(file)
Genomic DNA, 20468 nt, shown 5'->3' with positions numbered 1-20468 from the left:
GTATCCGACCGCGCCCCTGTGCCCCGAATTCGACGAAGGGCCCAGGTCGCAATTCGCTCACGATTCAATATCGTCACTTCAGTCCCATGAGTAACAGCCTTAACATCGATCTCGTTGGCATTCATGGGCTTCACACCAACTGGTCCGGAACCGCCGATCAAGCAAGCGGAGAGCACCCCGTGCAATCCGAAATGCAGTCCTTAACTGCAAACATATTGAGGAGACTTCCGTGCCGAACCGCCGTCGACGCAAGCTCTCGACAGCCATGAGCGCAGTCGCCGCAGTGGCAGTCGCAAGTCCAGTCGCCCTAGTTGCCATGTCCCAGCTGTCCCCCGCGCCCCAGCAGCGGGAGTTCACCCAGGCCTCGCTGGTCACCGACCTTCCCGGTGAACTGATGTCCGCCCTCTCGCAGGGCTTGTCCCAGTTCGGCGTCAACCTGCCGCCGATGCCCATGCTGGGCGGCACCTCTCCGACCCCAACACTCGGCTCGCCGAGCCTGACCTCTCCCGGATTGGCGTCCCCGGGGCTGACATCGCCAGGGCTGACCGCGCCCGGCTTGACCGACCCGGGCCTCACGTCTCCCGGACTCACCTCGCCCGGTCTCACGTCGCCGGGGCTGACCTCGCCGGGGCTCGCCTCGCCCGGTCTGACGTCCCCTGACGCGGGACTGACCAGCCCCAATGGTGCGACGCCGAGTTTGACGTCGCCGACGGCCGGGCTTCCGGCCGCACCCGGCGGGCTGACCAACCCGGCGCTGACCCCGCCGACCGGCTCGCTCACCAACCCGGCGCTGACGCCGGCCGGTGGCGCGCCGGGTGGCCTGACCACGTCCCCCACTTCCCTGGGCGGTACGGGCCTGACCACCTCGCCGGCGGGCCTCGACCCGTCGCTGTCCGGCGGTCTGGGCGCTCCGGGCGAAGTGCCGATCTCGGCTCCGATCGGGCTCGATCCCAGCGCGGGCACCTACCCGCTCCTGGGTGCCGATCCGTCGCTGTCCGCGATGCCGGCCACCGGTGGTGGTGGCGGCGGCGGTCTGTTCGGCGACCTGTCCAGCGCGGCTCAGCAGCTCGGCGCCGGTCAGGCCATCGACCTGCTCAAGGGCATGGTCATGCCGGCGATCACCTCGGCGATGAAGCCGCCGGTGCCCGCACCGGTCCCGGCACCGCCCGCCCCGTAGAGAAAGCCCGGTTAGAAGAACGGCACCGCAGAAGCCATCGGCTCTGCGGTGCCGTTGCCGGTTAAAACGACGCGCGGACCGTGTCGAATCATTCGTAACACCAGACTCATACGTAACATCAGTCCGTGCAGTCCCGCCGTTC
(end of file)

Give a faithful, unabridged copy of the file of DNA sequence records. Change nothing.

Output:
Genomic DNA, 20468 nt, shown 5'->3' with positions numbered 1-20468 from the left:
GTATCCGACCGCGCCCCTGTGCCCCGAATTCGACGAAGGGCCCAGGTCGCAATTCGCTCACGATTCAATATCGTCACTTCAGTCCCATGAGTAACAGCCTTAACATCGATCTCGTTGGCATTCATGGGCTTCACACCAACTGGTCCGGAACCGCCGATCAAGCAAGCGGAGAGCACCCCGTGCAATCCGAAATGCAGTCCTTAACTGCAAACATATTGAGGAGACTTCCGTGCCGAACCGCCGTCGACGCAAGCTCTCGACAGCCATGAGCGCAGTCGCCGCAGTGGCAGTCGCAAGTCCAGTCGCCCTAGTTGCCATGTCCCAGCTGTCCCCCGCGCCCCAGCAGCGGGAGTTCACCCAGGCCTCGCTGGTCACCGACCTTCCCGGTGAACTGATGTCCGCCCTCTCGCAGGGCTTGTCCCAGTTCGGCGTCAACCTGCCGCCGATGCCCATGCTGGGCGGCACCTCTCCGACCCCAACACTCGGCTCGCCGAGCCTGACCTCTCCCGGATTGGCGTCCCCGGGGCTGACATCGCCAGGGCTGACCGCGCCCGGCTTGACCGACCCGGGCCTCACGTCTCCCGGACTCACCTCGCCCGGTCTCACGTCGCCGGGGCTGACCTCGCCGGGGCTCGCCTCGCCCGGTCTGACGTCCCCTGACGCGGGACTGACCAGCCCCAATGGTGCGACGCCGAGTTTGACGTCGCCGACGGCCGGGCTTCCGGCCGCACCCGGCGGGCTGACCAACCCGGCGCTGACCCCGCCGACCGGCTCGCTCACCAACCCGGCGCTGACGCCGGCCGGTGGCGCGCCGGGTGGCCTGACCACGTCCCCCACTTCCCTGGGCGGTACGGGCCTGACCACCTCGCCGGCGGGCCTCGACCCGTCGCTGTCCGGCGGTCTGGGCGCTCCGGGCGAAGTGCCGATCTCGGCTCCGATCGGGCTCGATCCCAGCGCGGGCACCTACCCGCTCCTGGGTGCCGATCCGTCGCTGTCCGCGATGCCGGCCACCGGTGGTGGTGGCGGCGGCGGTCTGTTCGGCGACCTGTCCAGCGCGGCTCAGCAGCTCGGCGCCGGTCAGGCCATCGACCTGCTCAAGGGCATGGTCATGCCGGCGATCACCTCGGCGATGAAGCCGCCGGTGCCCGCACCGGTCCCGGCACCGCCCGCCCCGTAGAGAAAGCCCGGTTAGAAGAACGGCACCGCAGAAGCCATCGGCTCTGCGGTGCCGTTGCCGGTTAAAACGACGCGCGGACCGTGTCGAATCATTCGTAACACCAGACTCATACGTAACATCAGTCCGTGCAGTCCCGCCGTTC